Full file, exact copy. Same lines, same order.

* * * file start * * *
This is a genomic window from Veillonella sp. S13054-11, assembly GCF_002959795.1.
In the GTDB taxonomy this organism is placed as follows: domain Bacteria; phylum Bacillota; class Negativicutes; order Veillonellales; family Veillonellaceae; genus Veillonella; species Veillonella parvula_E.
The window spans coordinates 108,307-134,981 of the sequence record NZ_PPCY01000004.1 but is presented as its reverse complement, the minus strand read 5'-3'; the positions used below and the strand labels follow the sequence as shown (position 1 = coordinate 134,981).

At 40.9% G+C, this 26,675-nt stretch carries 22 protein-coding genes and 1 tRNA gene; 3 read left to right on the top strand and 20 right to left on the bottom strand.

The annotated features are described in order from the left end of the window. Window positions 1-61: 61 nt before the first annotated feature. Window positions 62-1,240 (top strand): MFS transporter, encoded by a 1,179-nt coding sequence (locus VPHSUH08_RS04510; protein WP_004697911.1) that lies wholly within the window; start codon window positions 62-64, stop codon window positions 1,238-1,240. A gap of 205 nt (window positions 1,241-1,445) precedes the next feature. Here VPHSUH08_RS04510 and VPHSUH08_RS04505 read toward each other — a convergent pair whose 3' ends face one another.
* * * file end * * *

This is a genomic window from Veillonella sp. S13054-11, assembly GCF_002959795.1.
In the GTDB taxonomy this organism is placed as follows: domain Bacteria; phylum Bacillota; class Negativicutes; order Veillonellales; family Veillonellaceae; genus Veillonella; species Veillonella parvula_E.
The window spans coordinates 108,307-134,981 of the sequence record NZ_PPCY01000004.1 but is presented as its reverse complement, the minus strand read 5'-3'; the positions used below and the strand labels follow the sequence as shown (position 1 = coordinate 134,981).

At 40.9% G+C, this 26,675-nt stretch carries 22 protein-coding genes and 1 tRNA gene; 3 read left to right on the top strand and 20 right to left on the bottom strand.

The annotated features are described in order from the left end of the window. Window positions 1-61: 61 nt before the first annotated feature. Window positions 62-1,240 (top strand): MFS transporter, encoded by a 1,179-nt coding sequence (locus VPHSUH08_RS04510; protein WP_004697911.1) that lies wholly within the window; start codon window positions 62-64, stop codon window positions 1,238-1,240. A gap of 205 nt (window positions 1,241-1,445) precedes the next feature. Here VPHSUH08_RS04510 and VPHSUH08_RS04505 read toward each other — a convergent pair whose 3' ends face one another.